These are meant to give building occupants some degree of control over the lighting and thermal comfort in their workstations, including multi-occupant spaces. Although there is little evidence to back up assertions that workers who have control over lighting and thermal comfort are more productive or more likely to show up to work, the objective is to raise workplace satisfaction.
CALGreen Code Section A5.507.1: Lighting and thermal comfort controls.
Provide controls in the workplace as described in Sections A5.507.1.1 and A5.507.1.2.
CALGreen Code Section A5.507.1.1: Single-occupant spaces.
Provide individual controls that meet energy use requirements in the California Energy Code in accordance with Sections A5.507.1.1.1 and A5.507.1.1.2.
CALGreen Code Section A5.507.1.1.1: Lighting.
Provide individual task lighting and/or daylighting controls for at least 90 percent of the building occupants.
CALGreen Code Section A5.507.1.1.2: Thermal comfort.
Provide individual thermal comfort controls for at least 50 percent of the building occupants.
1. Occupants shall have control over at least one of the factors of air temperature, radiant temperature, air speed and humidity as described in ASHRAE 55-2004.
2. Occupants inside 20 feet of the plane of and within 10 feet either side of operable windows can substitute windows to control thermal comfort. The areas of operable windows must meet the requirements of Section 120.1 (Requirement for Ventilation) of the California Energy Code
CALGreen Code Section A5.507.1.2: Multi-occupant spaces.
Provide lighting and thermal comfort system controls for all shared multi-occupant spaces, such as classrooms and conference rooms.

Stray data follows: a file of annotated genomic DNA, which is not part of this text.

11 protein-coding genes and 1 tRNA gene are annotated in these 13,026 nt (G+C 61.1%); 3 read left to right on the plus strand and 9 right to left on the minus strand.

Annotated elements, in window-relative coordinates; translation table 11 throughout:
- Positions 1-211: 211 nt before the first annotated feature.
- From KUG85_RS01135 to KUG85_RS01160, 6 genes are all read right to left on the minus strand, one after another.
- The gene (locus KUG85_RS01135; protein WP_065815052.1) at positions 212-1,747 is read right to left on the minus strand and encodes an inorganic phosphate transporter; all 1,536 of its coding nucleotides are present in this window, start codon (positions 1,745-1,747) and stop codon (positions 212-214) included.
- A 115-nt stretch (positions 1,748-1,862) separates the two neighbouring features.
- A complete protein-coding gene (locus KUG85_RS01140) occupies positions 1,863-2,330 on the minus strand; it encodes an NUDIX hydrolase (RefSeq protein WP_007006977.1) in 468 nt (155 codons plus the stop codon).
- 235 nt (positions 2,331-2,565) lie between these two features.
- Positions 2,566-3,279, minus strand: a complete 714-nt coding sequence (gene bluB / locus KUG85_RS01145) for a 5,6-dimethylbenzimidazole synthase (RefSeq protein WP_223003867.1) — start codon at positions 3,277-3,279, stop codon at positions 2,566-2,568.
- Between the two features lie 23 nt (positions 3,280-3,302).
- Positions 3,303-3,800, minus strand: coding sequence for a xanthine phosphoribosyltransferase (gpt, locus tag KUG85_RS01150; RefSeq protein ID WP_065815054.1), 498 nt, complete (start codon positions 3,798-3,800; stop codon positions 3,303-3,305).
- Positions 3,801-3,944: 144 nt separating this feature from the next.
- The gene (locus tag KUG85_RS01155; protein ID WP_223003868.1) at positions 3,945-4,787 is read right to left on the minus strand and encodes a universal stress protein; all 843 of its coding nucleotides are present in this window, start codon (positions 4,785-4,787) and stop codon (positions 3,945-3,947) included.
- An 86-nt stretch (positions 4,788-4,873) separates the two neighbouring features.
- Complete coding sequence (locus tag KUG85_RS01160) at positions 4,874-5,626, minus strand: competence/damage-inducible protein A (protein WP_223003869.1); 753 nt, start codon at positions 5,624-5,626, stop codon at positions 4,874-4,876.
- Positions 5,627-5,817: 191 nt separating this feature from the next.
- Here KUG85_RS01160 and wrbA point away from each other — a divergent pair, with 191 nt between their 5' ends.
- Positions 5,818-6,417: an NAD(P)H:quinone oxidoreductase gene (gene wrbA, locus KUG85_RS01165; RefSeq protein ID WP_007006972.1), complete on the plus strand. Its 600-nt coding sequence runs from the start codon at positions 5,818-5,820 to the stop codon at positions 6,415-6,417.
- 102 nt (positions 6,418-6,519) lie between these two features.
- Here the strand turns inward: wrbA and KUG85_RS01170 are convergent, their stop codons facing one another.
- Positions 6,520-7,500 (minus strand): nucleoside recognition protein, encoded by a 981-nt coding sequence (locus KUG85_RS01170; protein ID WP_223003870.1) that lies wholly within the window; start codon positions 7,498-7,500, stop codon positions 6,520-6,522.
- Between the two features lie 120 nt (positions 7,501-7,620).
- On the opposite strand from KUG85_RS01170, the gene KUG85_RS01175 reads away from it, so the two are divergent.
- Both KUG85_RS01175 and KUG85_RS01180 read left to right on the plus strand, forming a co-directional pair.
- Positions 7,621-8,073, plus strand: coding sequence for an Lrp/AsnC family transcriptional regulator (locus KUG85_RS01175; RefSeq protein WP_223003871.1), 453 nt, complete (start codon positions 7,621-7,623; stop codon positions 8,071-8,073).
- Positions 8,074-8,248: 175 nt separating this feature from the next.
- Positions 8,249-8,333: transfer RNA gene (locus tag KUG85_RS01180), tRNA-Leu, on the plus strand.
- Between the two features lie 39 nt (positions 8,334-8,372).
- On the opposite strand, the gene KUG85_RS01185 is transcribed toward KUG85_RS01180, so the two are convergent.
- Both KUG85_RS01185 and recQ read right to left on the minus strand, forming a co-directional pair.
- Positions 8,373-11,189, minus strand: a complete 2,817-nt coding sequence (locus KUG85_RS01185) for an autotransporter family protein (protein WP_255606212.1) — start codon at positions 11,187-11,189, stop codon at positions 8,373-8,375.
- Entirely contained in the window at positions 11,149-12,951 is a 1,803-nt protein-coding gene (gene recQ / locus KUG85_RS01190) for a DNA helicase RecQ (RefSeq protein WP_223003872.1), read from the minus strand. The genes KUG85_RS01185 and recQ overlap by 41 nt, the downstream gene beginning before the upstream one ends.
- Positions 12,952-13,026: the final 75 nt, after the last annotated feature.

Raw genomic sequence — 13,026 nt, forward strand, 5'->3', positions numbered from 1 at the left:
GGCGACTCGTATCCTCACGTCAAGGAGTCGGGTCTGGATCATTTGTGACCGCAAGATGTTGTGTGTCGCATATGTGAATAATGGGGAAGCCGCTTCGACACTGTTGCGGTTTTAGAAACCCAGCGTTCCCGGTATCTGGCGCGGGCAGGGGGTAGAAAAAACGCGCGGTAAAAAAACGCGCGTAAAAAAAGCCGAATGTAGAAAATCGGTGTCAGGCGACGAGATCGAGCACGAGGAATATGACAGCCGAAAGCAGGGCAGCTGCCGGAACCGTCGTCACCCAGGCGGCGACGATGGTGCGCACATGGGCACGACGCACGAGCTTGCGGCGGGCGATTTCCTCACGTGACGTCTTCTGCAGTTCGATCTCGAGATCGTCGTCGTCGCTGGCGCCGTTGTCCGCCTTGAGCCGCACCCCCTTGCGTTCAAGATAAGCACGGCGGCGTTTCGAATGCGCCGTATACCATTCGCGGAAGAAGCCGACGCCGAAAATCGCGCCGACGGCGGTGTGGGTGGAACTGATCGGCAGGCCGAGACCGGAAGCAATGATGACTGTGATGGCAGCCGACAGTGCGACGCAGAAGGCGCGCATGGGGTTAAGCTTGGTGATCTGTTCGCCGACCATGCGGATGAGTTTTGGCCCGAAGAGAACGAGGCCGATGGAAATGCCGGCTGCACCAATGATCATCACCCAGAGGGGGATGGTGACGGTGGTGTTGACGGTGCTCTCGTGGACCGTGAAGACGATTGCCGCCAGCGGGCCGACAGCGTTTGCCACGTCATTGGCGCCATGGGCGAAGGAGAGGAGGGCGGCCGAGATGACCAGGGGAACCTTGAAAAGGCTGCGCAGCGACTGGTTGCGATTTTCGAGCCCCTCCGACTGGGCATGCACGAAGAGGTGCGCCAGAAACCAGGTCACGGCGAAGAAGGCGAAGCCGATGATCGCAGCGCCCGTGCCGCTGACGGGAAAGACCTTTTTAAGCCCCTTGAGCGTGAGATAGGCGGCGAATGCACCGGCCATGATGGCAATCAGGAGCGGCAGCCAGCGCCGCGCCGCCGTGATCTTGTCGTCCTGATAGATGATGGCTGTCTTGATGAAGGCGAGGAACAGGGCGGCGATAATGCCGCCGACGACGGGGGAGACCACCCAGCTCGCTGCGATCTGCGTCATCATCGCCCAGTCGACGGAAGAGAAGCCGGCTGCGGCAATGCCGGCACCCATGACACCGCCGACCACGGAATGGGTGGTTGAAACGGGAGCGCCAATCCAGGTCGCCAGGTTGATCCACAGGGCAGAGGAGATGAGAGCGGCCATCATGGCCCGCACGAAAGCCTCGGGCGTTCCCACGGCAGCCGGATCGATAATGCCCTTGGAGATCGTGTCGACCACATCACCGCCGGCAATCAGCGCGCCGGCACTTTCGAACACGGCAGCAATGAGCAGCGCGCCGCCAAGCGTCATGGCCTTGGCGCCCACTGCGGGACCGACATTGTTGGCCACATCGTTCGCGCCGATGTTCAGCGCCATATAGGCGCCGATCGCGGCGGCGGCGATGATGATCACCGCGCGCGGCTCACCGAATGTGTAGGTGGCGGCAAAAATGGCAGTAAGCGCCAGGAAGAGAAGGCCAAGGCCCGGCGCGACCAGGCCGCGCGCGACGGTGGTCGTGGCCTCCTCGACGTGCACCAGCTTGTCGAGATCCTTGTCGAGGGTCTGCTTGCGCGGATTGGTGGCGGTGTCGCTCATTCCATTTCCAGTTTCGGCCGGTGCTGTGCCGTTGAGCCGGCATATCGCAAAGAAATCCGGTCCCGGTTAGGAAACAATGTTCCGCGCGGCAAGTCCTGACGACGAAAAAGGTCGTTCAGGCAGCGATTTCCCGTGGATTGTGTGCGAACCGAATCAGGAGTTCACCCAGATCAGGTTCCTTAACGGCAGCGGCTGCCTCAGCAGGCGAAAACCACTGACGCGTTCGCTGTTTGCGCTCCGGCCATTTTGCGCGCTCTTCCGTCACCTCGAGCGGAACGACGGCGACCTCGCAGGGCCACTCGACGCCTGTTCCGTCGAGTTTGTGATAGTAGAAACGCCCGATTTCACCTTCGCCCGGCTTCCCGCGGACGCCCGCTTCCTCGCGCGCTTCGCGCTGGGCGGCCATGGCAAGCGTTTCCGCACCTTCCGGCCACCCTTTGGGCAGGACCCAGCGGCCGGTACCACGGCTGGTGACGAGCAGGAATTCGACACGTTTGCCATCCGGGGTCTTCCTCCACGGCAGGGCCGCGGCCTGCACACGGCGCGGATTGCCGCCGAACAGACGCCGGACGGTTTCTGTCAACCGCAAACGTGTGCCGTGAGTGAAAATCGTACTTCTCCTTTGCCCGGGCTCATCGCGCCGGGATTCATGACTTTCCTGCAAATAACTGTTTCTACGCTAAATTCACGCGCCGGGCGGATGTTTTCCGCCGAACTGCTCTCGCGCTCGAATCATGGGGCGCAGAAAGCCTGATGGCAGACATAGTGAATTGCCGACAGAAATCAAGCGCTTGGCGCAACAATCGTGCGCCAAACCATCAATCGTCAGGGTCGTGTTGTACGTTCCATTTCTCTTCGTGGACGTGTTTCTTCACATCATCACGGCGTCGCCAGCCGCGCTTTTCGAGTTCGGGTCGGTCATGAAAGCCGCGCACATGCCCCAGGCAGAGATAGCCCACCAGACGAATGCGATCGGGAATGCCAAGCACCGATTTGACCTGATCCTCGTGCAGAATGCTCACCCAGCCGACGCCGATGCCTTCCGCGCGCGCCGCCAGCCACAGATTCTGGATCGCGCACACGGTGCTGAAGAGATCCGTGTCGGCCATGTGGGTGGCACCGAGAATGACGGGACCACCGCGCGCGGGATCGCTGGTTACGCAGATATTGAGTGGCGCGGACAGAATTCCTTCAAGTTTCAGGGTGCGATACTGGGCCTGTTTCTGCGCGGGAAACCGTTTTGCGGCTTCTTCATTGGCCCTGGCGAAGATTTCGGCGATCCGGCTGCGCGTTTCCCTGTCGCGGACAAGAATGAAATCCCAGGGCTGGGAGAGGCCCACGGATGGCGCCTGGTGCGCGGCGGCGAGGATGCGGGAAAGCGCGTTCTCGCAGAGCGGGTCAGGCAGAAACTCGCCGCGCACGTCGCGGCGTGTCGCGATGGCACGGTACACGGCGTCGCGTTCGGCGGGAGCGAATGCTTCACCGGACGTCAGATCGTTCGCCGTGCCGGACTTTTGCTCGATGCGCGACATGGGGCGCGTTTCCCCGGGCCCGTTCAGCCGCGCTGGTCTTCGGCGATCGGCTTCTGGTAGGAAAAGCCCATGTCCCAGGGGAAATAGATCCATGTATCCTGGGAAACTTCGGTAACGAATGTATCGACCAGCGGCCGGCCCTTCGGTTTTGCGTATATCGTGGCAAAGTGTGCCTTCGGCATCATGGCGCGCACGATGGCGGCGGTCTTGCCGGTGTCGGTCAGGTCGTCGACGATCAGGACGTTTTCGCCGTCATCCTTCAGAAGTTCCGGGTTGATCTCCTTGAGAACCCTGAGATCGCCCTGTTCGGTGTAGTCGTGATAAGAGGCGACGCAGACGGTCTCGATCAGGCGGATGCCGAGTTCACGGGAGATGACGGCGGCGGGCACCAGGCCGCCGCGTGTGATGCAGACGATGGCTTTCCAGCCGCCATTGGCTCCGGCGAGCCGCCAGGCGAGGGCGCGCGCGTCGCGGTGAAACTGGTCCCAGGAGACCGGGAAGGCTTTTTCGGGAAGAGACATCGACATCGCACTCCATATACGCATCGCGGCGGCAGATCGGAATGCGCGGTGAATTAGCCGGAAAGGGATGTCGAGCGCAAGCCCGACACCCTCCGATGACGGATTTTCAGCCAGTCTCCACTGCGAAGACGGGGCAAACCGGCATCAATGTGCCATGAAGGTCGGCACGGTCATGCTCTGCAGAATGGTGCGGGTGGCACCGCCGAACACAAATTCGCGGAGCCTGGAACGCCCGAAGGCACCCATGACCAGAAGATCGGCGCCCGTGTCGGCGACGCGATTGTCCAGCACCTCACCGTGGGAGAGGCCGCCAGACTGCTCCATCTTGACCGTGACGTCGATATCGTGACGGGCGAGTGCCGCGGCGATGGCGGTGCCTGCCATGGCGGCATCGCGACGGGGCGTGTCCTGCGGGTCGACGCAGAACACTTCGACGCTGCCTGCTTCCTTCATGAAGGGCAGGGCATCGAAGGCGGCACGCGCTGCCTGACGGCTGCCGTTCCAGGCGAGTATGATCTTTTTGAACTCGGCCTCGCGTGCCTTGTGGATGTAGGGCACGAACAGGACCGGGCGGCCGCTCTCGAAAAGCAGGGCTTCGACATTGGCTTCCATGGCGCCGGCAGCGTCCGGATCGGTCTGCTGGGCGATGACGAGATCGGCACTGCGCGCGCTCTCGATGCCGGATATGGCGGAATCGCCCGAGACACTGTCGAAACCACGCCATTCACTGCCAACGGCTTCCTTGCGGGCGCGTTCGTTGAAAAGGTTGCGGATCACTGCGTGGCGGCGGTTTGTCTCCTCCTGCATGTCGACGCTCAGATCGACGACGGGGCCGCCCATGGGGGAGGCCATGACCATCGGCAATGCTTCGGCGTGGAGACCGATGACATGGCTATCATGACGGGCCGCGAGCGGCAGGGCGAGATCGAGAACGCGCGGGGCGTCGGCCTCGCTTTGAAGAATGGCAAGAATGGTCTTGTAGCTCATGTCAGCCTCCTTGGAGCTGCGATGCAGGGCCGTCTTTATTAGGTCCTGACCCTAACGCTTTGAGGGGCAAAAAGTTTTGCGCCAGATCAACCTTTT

The purpose of these measures is to allow building occupants a measure of control within their workspaces as to lighting levels and thermal comfort, including multi-occupant spaces where they can reach consensus on ambient lighting and temperature, humidity and air speed. Though scant research exists to support claims of higher productivity or attendance for workers who have control of lighting and thermal comfort, the goal is to increase workplace satisfaction and reap whatever benefits there may be for individuals and organizations. The California Energy Code regulates energy use associated with lighting, thermal comfort and ventilation of conditioned spaces. ASHRAE 55 contains standards for thermal comfort.
Indicate in the construction documents lighting locations, controls, fixture types and access to daylight for a minimum of 90 percent of occupants. Show means of thermal control, such as thermostats, directional air registers and proximity to solar gain for a minimum of 50 percent of occupants. Contract furnishings for control of light and heat through windows may be shown. Make sure that compliance with the California Energy Code is achieved.
Plan intake: The plan reviewer should confirm in the construction documents that the lighting control means for at least 90 percent of occupants and thermal control means for at least 50 percent of occupants are shown. Verifying the California Energy Code compliance is shown.
On-site enforcement: The inspector should verify that lighting and thermal controls are installed as shown and that the building complies with provisions in the California Energy Code.
(Excerpted from ‘Guide to the 2022 California Green Building Standards Code Nonresidential’ – Appendix A5)